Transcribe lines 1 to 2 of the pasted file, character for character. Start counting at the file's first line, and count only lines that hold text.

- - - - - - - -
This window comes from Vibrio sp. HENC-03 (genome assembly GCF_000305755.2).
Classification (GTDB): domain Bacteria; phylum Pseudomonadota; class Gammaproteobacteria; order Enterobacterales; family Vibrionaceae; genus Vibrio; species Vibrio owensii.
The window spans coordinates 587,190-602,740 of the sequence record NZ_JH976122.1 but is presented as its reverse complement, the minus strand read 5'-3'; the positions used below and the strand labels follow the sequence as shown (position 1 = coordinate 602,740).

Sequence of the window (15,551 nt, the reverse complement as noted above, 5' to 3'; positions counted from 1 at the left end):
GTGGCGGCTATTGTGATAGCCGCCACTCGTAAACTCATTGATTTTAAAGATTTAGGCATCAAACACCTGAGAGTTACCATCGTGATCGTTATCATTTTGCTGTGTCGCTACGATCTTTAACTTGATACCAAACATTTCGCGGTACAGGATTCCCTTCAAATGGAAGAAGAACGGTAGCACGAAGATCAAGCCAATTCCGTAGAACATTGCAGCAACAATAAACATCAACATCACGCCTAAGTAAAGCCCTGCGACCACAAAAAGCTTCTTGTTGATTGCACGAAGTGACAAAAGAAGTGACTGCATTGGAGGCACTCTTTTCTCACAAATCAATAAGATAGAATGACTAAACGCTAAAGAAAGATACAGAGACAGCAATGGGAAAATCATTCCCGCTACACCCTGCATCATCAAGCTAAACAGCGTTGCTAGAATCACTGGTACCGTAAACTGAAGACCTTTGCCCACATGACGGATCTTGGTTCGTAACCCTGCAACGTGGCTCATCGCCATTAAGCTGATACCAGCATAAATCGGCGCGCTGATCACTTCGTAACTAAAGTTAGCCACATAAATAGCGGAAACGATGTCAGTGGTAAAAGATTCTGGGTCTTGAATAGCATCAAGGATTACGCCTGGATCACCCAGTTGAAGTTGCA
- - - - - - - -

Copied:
This window comes from Vibrio sp. HENC-03 (genome assembly GCF_000305755.2).
Classification (GTDB): domain Bacteria; phylum Pseudomonadota; class Gammaproteobacteria; order Enterobacterales; family Vibrionaceae; genus Vibrio; species Vibrio owensii.